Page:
Readers with school-aged children likely are ready for the “February Freeze Out” to end.
Not only are kids out of school, they can’t play outside, which offers parents some relief, because the high temperatures the past week have been about 15 degrees while the lows have regularly fallen below zero.
Wind chills have been below zero during daylight the past few days; that mark has been as low as minus-30 degrees after the sun sets.
Entering February, the Seymour R-II School District had sailed through the 2020-21 school year, missing no days due to inclement weather.
Those days are long gone.
As of today (Wednesday), nine of the past 10 school days have been missed, including the last eight. The local school built in six snow days. Those were used up by last Friday, so either makeup days will be added or the school year will be extended once this winter blast ends.
We’ll have more on that next week as Superintendent Steve Richards and I are visiting on the subject this Friday, provided his lips aren’t frozen shut and my fingers aren’t frozen off.
But the forecast isn’t rosy for the next 10 days, per the National Weather Service.
Because of southern Webster County’s frozen tundra, I don’t have a lot to talk about over the past week. However, I’ll share some random thoughts, listed in a format you’re familiar with below.
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Reading time, four minutes:
• Free temperatures of minus-5 degrees or lower. After the past week, I’ll take anything above the freezing point.
• Longtime city employee Melissa “Lissa” Fox’s final day at Seymour City Hall arrives next Thursday, Feb. 25.
She’s been on duty more than three decades.
She’s served diligently that entire time.
For all of you who know Lissa, you’ll understand that she doesn’t want a public celebration. But I also know that there are a lot of people who will want to stop by city hall and see her before she retires, so I’m letting you know the countdown is under way.
During her time with the city, she’s worn many hats.
Lissa’s been the city’s longtime treasurer and court clerk, receiving heaps of praise for the job she’s done at both. She also has accepted literally thousands of payments for utilities and met thousands of people along the way.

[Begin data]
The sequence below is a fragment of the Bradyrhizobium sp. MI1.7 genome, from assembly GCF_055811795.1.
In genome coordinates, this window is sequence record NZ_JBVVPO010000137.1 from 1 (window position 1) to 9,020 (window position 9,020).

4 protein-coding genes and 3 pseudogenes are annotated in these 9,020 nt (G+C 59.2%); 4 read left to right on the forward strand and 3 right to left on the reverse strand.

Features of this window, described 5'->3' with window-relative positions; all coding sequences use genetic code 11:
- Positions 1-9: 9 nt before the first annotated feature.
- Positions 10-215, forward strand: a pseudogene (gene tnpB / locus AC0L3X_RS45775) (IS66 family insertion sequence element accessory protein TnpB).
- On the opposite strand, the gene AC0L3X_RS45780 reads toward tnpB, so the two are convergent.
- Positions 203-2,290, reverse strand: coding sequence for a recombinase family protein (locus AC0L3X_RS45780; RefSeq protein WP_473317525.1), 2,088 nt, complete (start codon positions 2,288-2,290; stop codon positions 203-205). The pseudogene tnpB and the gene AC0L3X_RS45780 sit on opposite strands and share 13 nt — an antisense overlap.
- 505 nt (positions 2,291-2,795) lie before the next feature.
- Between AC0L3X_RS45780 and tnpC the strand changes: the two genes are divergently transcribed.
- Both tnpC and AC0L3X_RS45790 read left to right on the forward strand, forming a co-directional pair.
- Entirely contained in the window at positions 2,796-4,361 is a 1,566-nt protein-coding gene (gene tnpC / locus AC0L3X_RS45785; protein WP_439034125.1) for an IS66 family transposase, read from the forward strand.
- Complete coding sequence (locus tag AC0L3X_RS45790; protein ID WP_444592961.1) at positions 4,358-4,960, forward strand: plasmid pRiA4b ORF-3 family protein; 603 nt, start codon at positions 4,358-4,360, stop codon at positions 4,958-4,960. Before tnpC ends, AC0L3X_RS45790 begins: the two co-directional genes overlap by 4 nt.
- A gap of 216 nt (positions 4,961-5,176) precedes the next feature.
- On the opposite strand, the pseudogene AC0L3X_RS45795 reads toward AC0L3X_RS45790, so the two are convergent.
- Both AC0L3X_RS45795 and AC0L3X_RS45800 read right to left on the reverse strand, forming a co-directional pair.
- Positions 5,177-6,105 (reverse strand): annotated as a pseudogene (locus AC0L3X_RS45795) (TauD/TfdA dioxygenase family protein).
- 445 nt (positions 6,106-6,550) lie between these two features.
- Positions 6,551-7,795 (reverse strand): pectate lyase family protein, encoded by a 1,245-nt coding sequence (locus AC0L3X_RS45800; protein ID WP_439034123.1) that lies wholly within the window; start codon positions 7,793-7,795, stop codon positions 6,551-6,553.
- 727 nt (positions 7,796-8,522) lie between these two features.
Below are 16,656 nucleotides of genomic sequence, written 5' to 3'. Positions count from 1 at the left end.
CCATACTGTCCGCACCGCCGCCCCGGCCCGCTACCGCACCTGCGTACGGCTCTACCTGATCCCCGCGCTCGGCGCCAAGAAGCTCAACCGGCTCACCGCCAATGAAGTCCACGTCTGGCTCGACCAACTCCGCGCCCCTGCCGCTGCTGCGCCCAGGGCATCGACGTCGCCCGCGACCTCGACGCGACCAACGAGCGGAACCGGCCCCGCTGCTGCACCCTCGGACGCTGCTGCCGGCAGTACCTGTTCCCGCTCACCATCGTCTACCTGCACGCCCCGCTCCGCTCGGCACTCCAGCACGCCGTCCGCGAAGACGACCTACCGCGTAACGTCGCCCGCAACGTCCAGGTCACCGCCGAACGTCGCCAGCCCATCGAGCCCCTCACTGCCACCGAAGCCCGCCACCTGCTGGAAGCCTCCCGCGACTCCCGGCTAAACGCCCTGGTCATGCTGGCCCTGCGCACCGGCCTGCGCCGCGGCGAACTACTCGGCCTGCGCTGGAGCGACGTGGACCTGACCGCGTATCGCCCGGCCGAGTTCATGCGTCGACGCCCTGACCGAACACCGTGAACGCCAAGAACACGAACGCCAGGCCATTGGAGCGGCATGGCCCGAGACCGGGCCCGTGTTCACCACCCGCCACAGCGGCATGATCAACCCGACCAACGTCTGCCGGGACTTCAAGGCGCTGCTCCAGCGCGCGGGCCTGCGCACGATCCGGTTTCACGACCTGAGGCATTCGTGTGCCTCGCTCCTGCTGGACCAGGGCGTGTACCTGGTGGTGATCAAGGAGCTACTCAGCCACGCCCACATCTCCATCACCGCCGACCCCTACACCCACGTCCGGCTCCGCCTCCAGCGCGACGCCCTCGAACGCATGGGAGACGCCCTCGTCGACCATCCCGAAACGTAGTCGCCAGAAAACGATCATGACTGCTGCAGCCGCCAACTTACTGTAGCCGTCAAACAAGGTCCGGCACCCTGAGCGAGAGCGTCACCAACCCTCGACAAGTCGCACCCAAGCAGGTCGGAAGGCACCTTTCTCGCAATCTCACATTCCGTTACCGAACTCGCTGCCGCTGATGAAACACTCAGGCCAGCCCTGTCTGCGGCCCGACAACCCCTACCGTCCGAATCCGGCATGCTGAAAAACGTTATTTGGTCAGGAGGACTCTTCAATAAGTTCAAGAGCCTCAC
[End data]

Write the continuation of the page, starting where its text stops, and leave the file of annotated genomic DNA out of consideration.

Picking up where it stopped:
Want an example of how good she does her job?
Last month, I forgot to send the utility payment for the historic Owen Theatre on time.
The day after it was due, Lissa called my cell phone.
“Did you forget something?” she asked.
I was clueless. Then she told me about the Owen bill.
That’s one of the wonderful things about small towns.
We know one another.
And anyone who has known Lissa knows that she’s one of the best.
Lissa doesn’t want a retirement party.
So, if you get a chance this week or next week, stop by Seymour City Hall and wish her well during what I’ll call her retirement week.
• How cold is it?
From Bob Crump, the city of Seymour’s emergency-management director, around 10 a.m. Monday morning came the following report:
“On our weather station at the safe room, the temperature at 10:07 (a.m.) shows -6 with a wind chill of -27.”
Yes, those “-” marks mean “minus.”
That’s cold, folks.
• Fair warning, Seymour electric customers ... you likely have a higher bill at month’s end.
It only makes sense. This billing cycle will include more than 10 days where the temperature didn’t break 32 degrees and another seven or more days where the low was zero.
It also only makes sense that KY-3, the television affiliate for NBC from Springfield, will send a reporter to town early in March to do yet another story on the city’s “ridiculous” electric rates, which actually are lower, per kilowatt, than the rate where KY-3’s studios are located.
• Class 2 District 10 Tournament play for both Tiger teams begins this week as the boys’ and girls’ varsity basketball squads each play host to first-round home games.
Here’s fun fact:
The last time that both teams won first-round district games in the same year was 2011.
That’s been awhile.
It could happen this week, ending a 10-year drought.
Seymour’s girls are seeded third and take on No. 6 Norwood at 3 p.m. Saturday.
Seymour’s boys are seeded fourth and take on fifth-seeded Summersville at 6 p.m. next Monday.
Both games will be played at the Seymour High School gymnasium.
Both seem to be good reasons to escape the house after southern Webster County has resembled Antarctica for the past week.
Dan Wehmer is the Citizen’s editor, publisher and owner. He can be reached at 417-935-2257 or via e-mail at email@example.com.